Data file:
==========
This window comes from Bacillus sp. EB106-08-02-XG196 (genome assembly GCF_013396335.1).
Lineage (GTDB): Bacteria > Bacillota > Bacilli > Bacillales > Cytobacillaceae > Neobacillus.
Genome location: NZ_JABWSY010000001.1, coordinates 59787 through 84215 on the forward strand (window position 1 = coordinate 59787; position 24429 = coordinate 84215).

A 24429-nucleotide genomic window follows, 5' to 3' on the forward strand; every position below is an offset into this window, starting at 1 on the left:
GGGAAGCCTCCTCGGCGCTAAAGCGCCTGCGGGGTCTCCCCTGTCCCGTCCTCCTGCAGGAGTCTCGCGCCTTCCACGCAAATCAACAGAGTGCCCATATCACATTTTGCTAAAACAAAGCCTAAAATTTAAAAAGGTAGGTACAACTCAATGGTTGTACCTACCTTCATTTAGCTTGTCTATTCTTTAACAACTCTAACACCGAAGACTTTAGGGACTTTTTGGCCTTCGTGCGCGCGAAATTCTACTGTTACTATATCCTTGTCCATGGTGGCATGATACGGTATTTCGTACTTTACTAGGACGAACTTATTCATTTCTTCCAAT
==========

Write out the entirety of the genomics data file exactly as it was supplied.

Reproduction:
This window comes from Bacillus sp. EB106-08-02-XG196 (genome assembly GCF_013396335.1).
Lineage (GTDB): Bacteria > Bacillota > Bacilli > Bacillales > Cytobacillaceae > Neobacillus.
Genome location: NZ_JABWSY010000001.1, coordinates 59787 through 84215 on the forward strand (window position 1 = coordinate 59787; position 24429 = coordinate 84215).

A 24429-nucleotide genomic window follows, 5' to 3' on the forward strand; every position below is an offset into this window, starting at 1 on the left:
GGGAAGCCTCCTCGGCGCTAAAGCGCCTGCGGGGTCTCCCCTGTCCCGTCCTCCTGCAGGAGTCTCGCGCCTTCCACGCAAATCAACAGAGTGCCCATATCACATTTTGCTAAAACAAAGCCTAAAATTTAAAAAGGTAGGTACAACTCAATGGTTGTACCTACCTTCATTTAGCTTGTCTATTCTTTAACAACTCTAACACCGAAGACTTTAGGGACTTTTTGGCCTTCGTGCGCGCGAAATTCTACTGTTACTATATCCTTGTCCATGGTGGCATGATACGGTATTTCGTACTTTACTAGGACGAACTTATTCATTTCTTCCAAT